Early in my career with a national CPA firm I was advised to make my point then “give them time” to reflect on it. As is the case of many youthful endeavors, we tend to push too hard in an attempt to get others to embrace our ideas. I certainly did in the instance that triggered the aforementioned advice.
By pushing hard I not only put the other person on the defensive, I said that he was wrong in a public forum. Not one of my finer moments. The person offering me the advice acknowledged the fact that I was right, then told me that I’d enjoy greater success if I allowed others some time to reflect on what I said and come around to my way of thinking…assuming that I’m correct.
I’d love to tell you that I always follow this advice, but I still fall into this trap from time to time…although much less frequently than previously.
Why give them time?
There are a number of reasons why the advice I received is so valuable:
- The harder we push an idea, the greater the resistance we create.
- As resistance goes up, the likelihood of acceptance goes down.
- Some people are more deliberate in their thinking and require more time to analyze the idea presented. These folks often describe themselves as not being “quick on their feet.”
- Some people may lack a frame of reference for evaluating an idea; consequently, accepting the idea requires them to trust. Trust is not something that comes easily to us…especially when in unfamiliar territory.
Regardless of the reason, we enjoy greater success when we allow others time to evaluate the idea we’ve presented. If our idea is correct, if it will produce the result desired, others will come to the same conclusion.
No is not forever
In a similar vein, a Harvard Business Review article entitled No Is Not Forever, the author says that if you see a problem, or a potential problem, and offer senior leadership a solution, and get a no, keep the solution handy. The problem will only get worse. When it gets bad enough to gain senior management’s attention, you’ll have the solution and they’ll be open to hearing it.
This is simply another way of saying “give them time.” This simple approach works equally well with your family, friends, acquaintances and business associates. No one, including the kids in our lives, likes being pressured into accepting an idea. We are much more likely to embrace a concept that we feel we were a part in developing…or at least validating with our experiences.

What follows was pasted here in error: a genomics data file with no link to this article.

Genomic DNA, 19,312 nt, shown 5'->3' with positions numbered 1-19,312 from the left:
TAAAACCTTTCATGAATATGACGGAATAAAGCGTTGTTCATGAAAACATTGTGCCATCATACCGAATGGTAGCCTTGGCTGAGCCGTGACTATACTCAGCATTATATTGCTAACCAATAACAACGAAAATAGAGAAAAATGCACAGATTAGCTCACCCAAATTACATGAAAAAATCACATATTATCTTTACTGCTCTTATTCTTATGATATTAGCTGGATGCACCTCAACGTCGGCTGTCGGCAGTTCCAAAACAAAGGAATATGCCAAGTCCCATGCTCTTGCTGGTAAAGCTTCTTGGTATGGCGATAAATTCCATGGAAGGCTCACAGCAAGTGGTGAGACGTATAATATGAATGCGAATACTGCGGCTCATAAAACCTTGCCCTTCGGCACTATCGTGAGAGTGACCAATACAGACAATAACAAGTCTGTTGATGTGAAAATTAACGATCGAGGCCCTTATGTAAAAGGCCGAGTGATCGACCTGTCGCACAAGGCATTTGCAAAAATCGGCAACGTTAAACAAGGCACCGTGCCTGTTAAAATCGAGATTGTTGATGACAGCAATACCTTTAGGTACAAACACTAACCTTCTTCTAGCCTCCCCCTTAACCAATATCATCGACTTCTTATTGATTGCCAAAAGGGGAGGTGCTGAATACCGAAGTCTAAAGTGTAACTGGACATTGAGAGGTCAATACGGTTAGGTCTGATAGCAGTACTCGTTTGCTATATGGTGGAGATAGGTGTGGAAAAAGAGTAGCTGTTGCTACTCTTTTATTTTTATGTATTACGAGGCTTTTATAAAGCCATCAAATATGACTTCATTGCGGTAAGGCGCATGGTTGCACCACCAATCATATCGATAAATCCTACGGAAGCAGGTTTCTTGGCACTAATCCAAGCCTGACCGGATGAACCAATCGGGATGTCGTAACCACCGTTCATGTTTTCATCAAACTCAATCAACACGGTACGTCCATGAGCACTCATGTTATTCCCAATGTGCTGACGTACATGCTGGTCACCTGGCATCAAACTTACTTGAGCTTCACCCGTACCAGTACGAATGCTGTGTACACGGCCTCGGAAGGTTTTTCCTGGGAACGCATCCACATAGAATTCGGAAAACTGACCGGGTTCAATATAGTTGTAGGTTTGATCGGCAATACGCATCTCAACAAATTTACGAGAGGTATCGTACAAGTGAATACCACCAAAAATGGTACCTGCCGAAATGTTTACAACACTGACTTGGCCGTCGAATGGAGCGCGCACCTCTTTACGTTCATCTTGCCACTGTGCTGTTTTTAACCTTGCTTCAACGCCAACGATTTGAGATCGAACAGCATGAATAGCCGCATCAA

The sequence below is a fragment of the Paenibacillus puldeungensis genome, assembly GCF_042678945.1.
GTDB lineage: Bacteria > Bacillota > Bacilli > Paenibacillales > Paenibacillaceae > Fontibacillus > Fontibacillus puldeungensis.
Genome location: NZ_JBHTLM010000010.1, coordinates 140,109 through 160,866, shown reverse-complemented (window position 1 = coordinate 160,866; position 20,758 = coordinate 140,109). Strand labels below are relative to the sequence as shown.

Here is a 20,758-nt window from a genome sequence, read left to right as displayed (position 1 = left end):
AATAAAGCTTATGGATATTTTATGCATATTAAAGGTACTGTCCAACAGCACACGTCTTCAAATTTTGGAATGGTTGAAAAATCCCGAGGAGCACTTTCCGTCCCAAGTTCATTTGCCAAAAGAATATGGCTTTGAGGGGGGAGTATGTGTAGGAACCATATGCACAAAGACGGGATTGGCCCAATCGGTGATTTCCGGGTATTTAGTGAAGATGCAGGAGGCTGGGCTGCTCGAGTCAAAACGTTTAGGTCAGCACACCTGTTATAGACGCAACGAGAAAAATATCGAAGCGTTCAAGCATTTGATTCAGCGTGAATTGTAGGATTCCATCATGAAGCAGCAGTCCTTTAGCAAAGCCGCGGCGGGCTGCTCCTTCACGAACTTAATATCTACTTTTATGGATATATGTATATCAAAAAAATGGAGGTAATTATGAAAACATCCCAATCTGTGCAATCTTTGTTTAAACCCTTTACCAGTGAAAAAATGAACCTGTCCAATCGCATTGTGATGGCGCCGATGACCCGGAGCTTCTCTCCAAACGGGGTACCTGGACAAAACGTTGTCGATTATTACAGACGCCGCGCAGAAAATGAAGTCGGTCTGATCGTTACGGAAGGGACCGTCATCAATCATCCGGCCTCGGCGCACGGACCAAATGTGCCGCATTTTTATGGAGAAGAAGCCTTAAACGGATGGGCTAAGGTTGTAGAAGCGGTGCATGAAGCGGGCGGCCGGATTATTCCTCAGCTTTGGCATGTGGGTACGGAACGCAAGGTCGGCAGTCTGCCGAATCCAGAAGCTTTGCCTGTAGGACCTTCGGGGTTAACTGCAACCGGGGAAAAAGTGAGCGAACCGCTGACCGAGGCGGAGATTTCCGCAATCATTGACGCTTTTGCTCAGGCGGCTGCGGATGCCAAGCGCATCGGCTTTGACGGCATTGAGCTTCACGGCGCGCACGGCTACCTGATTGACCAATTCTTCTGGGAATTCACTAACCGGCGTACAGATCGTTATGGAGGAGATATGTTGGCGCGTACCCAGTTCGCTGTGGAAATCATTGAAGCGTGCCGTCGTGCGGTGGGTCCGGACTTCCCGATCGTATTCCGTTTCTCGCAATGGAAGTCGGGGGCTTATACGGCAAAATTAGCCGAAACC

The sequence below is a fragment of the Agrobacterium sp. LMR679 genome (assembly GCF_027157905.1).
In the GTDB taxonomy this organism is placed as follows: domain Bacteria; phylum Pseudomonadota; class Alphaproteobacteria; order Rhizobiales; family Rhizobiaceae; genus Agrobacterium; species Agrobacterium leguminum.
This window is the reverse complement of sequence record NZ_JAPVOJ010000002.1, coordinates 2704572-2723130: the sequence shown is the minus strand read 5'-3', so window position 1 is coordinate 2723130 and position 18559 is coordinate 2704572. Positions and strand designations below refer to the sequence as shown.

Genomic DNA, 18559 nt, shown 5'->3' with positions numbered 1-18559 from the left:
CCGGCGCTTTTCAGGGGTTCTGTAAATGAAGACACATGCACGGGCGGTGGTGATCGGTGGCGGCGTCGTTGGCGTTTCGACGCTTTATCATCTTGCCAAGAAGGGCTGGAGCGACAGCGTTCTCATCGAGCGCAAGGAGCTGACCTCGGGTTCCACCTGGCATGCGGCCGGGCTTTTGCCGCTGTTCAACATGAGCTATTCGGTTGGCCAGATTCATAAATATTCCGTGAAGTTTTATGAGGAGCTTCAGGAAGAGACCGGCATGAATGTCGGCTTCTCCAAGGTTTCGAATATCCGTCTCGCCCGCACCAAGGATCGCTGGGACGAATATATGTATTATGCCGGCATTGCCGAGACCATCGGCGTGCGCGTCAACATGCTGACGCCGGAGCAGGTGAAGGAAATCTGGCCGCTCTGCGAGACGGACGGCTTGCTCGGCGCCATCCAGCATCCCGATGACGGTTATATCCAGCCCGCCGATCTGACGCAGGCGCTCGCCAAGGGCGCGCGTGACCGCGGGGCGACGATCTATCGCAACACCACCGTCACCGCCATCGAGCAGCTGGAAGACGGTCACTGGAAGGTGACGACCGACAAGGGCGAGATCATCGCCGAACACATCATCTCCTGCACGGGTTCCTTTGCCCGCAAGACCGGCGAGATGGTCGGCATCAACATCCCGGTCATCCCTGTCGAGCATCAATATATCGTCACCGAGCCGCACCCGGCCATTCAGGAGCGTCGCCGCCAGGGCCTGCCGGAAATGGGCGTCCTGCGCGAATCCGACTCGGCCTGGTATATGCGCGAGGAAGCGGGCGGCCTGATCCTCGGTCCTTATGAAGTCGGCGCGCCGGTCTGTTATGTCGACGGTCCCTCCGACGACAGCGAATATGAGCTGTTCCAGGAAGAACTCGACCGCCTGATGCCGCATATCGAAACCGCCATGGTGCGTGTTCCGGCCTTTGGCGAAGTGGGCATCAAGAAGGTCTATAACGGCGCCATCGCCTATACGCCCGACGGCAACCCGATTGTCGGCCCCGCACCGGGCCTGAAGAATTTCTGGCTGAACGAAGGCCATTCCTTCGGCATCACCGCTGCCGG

When an idea you’re presenting meets with resistance, back off. Give the person some time to consider what you said without feeling pressured. By backing off you’re accomplishing several things; you are:
- Expressing confidence in your idea.
- Reminding yourself that you took all the time you needed to form the idea; it’s only fair that they should have time to evaluate it.
- Being respectful of the other person’s approach to evaluating ideas…especially those more deliberate in their thought processes.
- Leaving the door open to the possibility that your idea may trigger an even better idea from the person(s) to whom you presented the idea.
When a person restarts the conversation about your idea, do NOT present an “I told you so” attitude. That’ll destroy whatever gains you may have made. Instead, acknowledge the logic they present about your idea. Ask them if they see a better way of getting the desired result. Look for areas of agreement on which you can build an action plan.
Life gets easier, for us and others, when we give them time to think.
For our kids
When you see the kids in your life pushing a point of view, or pressing for a decision from someone, share with them the fact that they are decreasing the likelihood of getting what they want…that they’re actually creating resistance to their idea.
Ask them “How would you respond if someone was pressuring you?” They’ll quickly realize that they’d resist in the same manner that the other party is resisting their idea. Then share with them the value of backing off and allowing the other person time to think…to get comfortable with the idea before having to decide.
Finally, and most importantly, live the message. Kids mimic the behaviors of the adults in their lives. When kids see the success you have from being patient, from giving others time to think and evaluate, they’ll adopt these behaviors and enjoy greater success in all their endeavors.
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